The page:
Finding Hope With Hemophilia This Holiday Season

Treatments have many celebrating, while others are left behind

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by Jennifer Lynne |

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Christmas season has always been stressful for me. I live in Florida, but my family lives in the arctic tundra of Illinois and Wisconsin. I can’t understand why my mom and I travel north instead of having  everyone come to us in sunny Florida, but as I often say, “It is what it is.” As I write this, in a few days we’ll be heading north, even though a blizzard threatens to derail our plans. So we shall see.

The year 2022 has been stressful, too. Hurricane Ian barreled through Southwest Florida and left many of us working through insurance issues and needing new roofs. Recovery will take years.

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A year of innovation

On the bright side, 2022 has brought great hope and innovation to us in the hemophilia community.

For those with moderate and severe hemophilia A (factor VIII deficiency), the medication Hemlibra (emicizumab-kxwh) has rocked the treatment world and made lives much more manageable. Hemlibra, approved in 2017 by the U.S. Food and Drug Administration (FDA) for children and adults to reduce the frequency of bleeding disorders, is administrated by an injection instead of an intravenous infusion, like traditional factor products.

Parents are thus spared the terror of trying to find a vein in their squirmy toddler, and children can lead more normal lives.

In January, Hemophilia News Today columnist Joe MacDonald wrote:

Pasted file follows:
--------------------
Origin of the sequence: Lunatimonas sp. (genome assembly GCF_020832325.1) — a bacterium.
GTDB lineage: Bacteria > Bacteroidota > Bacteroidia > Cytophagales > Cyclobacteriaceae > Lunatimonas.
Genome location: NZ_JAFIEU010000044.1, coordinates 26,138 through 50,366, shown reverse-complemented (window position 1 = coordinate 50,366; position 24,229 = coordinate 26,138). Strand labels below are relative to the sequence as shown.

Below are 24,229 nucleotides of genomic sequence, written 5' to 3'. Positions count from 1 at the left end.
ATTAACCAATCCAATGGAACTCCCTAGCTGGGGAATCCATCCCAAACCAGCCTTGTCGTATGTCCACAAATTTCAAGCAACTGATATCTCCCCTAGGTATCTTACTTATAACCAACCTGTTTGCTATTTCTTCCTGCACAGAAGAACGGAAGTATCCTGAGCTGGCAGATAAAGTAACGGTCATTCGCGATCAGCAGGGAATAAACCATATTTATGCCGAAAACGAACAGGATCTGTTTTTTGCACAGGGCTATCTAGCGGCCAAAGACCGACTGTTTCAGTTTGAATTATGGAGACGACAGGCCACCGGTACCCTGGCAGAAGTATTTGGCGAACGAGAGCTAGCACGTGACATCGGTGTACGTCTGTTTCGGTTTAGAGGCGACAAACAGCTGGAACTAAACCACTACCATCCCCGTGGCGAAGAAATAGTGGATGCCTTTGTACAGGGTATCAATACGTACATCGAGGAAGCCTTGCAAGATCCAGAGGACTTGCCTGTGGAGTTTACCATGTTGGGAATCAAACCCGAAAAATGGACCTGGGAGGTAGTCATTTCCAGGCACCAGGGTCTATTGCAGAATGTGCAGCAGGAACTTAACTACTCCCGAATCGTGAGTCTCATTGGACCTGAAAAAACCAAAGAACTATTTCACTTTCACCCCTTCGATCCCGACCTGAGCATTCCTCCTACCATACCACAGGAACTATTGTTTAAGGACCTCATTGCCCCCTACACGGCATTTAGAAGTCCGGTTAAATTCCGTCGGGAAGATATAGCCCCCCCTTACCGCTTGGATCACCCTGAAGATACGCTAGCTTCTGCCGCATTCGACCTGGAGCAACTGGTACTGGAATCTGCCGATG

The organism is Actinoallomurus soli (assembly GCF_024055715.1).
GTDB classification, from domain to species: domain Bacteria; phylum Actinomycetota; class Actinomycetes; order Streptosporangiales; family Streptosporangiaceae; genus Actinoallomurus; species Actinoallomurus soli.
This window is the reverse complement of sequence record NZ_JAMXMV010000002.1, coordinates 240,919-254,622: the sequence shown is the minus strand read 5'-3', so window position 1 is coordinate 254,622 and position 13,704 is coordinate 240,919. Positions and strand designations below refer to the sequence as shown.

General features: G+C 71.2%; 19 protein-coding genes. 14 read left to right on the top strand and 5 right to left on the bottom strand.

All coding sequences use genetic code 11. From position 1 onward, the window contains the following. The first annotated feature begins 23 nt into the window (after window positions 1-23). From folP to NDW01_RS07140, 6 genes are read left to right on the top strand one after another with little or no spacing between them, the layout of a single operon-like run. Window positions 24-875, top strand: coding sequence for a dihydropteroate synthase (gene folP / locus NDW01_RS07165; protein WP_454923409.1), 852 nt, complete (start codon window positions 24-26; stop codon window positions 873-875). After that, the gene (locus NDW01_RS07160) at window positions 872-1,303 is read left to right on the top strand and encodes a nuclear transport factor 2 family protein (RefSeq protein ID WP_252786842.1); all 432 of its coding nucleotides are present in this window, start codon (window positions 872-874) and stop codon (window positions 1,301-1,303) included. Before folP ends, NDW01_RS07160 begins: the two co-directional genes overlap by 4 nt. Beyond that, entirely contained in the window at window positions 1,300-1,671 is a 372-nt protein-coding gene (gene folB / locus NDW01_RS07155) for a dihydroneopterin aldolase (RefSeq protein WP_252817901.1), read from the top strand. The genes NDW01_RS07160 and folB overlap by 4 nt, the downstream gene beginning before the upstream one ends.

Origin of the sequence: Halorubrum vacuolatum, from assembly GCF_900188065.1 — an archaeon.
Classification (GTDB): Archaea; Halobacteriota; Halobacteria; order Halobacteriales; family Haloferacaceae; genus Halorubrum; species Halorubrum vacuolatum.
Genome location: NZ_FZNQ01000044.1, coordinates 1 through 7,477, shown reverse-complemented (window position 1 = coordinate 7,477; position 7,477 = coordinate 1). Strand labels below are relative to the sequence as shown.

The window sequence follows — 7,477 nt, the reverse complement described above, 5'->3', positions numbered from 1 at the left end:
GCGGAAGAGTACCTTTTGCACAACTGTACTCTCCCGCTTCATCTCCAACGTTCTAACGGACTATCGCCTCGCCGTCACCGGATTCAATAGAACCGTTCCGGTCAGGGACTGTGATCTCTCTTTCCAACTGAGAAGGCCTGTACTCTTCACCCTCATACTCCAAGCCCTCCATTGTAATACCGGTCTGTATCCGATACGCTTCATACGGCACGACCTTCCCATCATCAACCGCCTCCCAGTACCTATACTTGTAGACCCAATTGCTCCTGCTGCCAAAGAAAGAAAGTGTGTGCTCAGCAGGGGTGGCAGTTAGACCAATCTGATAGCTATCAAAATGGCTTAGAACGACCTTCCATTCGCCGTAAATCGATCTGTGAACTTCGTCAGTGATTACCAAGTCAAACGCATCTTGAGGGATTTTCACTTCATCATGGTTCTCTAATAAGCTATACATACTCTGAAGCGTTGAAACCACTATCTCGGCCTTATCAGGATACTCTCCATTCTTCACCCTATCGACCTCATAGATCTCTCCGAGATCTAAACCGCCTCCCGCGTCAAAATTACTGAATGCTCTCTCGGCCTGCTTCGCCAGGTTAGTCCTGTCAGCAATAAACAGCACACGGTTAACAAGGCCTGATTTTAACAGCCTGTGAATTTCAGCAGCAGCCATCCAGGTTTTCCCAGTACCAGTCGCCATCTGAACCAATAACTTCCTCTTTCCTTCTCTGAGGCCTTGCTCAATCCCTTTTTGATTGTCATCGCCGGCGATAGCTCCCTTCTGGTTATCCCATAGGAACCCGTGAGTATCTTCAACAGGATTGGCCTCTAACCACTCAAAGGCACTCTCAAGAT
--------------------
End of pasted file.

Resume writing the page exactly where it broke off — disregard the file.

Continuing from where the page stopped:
“Thanks to Hemlibra …, coping with my boys’ medical issues is easier than ever. Gone are the days when three weekly intravenous infusions were the norm in our house. Now my sons do a subcutaneous injection into their thighs once every other week. As a result, both of my stinky boys appear healthy, and breakthrough bleeds no longer rear their ugly head. The boys are experiencing a level of normalcy that was unheard of for people with hemophilia only a few years ago.”

‘Christmas disease’

Hemophilia B, a less common version of hemophilia, is also called the “Christmas disease.” Although the name sounds jolly, it comes from Stephen Christmas, the first person diagnosed with hemophilia B.

For those with this condition (factor IX deficiency), the gene therapy Hemgenix (etranacogene dezaparvovec), FDA-approved in November, promises a possible “cure” that may last years. However, at $3.5 million a dose, CNN has dubbed it the most expensive drug in the world.

I’ve used the same factor products for my hemophilia B and von Willebrand disease for over two decades, showing that these new innovations have left many behind. Women and those with mild hemophilia are usually not included in drug trials, so many newer treatments are unavailable to me. In addition, drug innovation for von Willebrand disease has lagged far behind that for hemophilia.

As the year draws to a close, let’s challenge ourselves to continue progress in the hemophilia community for all, including women and those living in underserved countries.

May your holidays be joyful, happy, and healthy.

Note: Hemophilia News Today is strictly a news and information website about the disease. It does not provide medical advice, diagnosis, or treatment. This content is not intended to be a substitute for professional medical advice, diagnosis, or treatment. Always seek the advice of your physician or another qualified health provider with any questions you may have regarding a medical condition. Never disregard professional medical advice or delay in seeking it because of something you have read on this website. The opinions expressed in this column are not those of Hemophilia News Today or its parent company, BioNews, and are intended to spark discussion about issues pertaining to hemophilia.


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